Edit: "removed" a bit about precedence being higher on the left of some operators, because it's late, and I'm not sure about what I'm saying.

        D'oh... Yeah, you're right.

        So, for the record, the evaluation order is in fact well-defined: It strictly evaluates higher-precedence operators first, before evaluating any operands of any less deeply nested part of the expression.

        That's the source of my confusion: I intuitively expected Perl to only use the operator precedence information to implicitly "add parenthesis" for disambiguation, but then evaluate the expression left-to-right, only recursing into nested sub-expression once they are encountered.

        That's two conceptually very different ways of defining evaluation order, but easy to miss because in practice it probably never makes a difference except in special cases involving += and friends.

        Well, almost never... :) Here's a demonstration of the evaluation order using tied scalars that report when they're being accessed:

        use warnings; use strict; package LoggingScalar { require Tie::Scalar; our @ISA = qw(Tie::StdScalar); sub FETCH { print "fetched: ".(${shift()} // '<undef>')."\n" } } tie my $x, 'LoggingScalar'; tie my $y, 'LoggingScalar'; tie my $z, 'LoggingScalar'; ($x, $y, $z) = qw(x y z); print "---\n"; my @a = ($x, $y . '!', $z);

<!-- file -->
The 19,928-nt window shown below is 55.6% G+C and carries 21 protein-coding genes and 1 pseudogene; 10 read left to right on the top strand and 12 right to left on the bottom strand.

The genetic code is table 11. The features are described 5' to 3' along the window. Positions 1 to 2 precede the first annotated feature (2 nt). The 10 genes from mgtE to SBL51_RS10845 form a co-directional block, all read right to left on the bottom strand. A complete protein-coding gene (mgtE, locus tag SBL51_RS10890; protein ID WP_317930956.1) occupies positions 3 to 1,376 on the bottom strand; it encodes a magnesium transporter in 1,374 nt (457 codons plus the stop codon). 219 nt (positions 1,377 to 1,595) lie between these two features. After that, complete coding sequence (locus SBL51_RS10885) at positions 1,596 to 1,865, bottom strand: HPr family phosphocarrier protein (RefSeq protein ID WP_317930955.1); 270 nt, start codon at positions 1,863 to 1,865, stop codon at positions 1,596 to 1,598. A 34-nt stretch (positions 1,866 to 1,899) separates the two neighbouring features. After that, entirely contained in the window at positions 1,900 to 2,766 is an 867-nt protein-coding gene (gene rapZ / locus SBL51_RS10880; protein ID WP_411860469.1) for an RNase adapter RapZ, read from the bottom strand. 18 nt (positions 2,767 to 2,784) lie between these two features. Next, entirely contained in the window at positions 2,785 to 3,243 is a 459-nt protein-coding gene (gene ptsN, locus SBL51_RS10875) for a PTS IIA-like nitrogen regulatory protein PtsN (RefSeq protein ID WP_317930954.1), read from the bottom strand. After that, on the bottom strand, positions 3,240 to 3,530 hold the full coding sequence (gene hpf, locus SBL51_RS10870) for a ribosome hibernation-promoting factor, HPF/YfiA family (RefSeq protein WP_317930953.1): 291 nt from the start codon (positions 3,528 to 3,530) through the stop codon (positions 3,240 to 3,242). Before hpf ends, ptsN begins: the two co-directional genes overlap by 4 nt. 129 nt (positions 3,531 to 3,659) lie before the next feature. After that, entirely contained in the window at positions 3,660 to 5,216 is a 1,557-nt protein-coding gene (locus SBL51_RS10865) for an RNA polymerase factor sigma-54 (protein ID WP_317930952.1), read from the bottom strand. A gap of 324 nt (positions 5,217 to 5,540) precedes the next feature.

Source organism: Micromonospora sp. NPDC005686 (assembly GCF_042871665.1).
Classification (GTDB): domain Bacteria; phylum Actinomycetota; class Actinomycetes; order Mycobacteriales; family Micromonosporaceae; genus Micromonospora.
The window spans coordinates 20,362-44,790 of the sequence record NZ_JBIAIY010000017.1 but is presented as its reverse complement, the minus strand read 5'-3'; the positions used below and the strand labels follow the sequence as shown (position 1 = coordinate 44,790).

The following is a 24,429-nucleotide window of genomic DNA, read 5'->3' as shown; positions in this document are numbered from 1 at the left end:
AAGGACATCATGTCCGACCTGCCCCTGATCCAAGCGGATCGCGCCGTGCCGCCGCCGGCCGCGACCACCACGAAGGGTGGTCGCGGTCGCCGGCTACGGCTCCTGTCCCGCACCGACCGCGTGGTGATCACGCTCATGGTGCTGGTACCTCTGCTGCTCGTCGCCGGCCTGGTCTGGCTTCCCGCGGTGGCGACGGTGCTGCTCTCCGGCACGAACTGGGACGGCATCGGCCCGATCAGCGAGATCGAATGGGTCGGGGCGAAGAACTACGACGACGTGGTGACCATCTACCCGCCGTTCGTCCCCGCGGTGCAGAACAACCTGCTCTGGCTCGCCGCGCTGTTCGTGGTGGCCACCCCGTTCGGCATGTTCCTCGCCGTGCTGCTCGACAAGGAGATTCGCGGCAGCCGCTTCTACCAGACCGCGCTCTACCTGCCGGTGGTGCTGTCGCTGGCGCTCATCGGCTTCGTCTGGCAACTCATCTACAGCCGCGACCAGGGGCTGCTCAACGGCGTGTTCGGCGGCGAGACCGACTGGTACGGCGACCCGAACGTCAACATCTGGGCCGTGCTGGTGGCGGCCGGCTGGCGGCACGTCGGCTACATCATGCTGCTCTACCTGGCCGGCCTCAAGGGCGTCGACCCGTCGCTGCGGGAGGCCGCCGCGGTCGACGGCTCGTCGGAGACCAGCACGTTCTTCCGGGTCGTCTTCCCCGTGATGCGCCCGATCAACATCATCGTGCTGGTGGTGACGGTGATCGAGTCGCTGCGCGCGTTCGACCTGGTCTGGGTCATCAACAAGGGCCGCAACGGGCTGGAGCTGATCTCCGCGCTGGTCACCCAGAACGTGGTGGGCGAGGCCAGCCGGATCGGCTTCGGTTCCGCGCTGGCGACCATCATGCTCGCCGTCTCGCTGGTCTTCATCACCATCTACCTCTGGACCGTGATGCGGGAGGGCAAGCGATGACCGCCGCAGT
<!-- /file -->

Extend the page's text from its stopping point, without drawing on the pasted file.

...which outputs:

        --- fetched: y fetched: x fetched: z

        As for the mentioned perlop paragraph re. "undefined behavior", I suppose that refers to what Eily says here.

Re^2: Why does the first $c evaluate to the incremented value in [$c, $c += $_] ?
by hazylife (Monk) on Mar 04, 2014 at 21:47 UTC
    Yep, you're absolutely right Eily, thanks for clarifying this! (ironically, I know that precedence table by heart, and have for some 15 odd years :-)
Re^2: Why does the first $c evaluate to the incremented value in [$c, $c += $_] ?
by ikegami (Pope) on Mar 06, 2014 at 15:36 UTC

    That's completely wrong.

    Precedence indicates where implied parentheses are located. Precedence mere dictates that $c, $c += 1 is short for $c, ($c += 1) rather than ($c, $c) += 1. Precedence is not relevant.

    Operand evaluation order dictates which of $c and $c += 1 is evaluated first. Since operand evaluation order is left-to-right for the list/comma operator, $c is evaluated before $c += 1, so you got the order wrong too.

    You can see the LTR order in the compiled code:

    >perl -MO=Concise,-exec -e"my @a = ( $c, $c += 1 );" 1 <0> enter 2 <;> nextstate(main 1 -e:1) v:{ 3 <0> pushmark s 4 <#> gvsv[*c] s # $c 5 <#> gvsv[*c] s # $c + 1 6 <$> const[IV 1] s # 7 <2> add[t4] sKS/2 # 8 <0> pushmark s 9 <0> padav[@a:1,2] lRM*/LVINTRO a <2> aassign[t5] vKS/COMMON b <@> leave[1 ref] vKP/REFC -e syntax OK

    You can see the LTR order in this example:

    my $c = 4; sub c :lvalue { print("$_[0]\n"); $c } my @a = ( c("a"), c("b") += 1 ); print("@a\n");


    a b 5 5

      Yes you're right. I wish I hadn't been so blind about that confusion. I updated my post, quite late I'm afraid.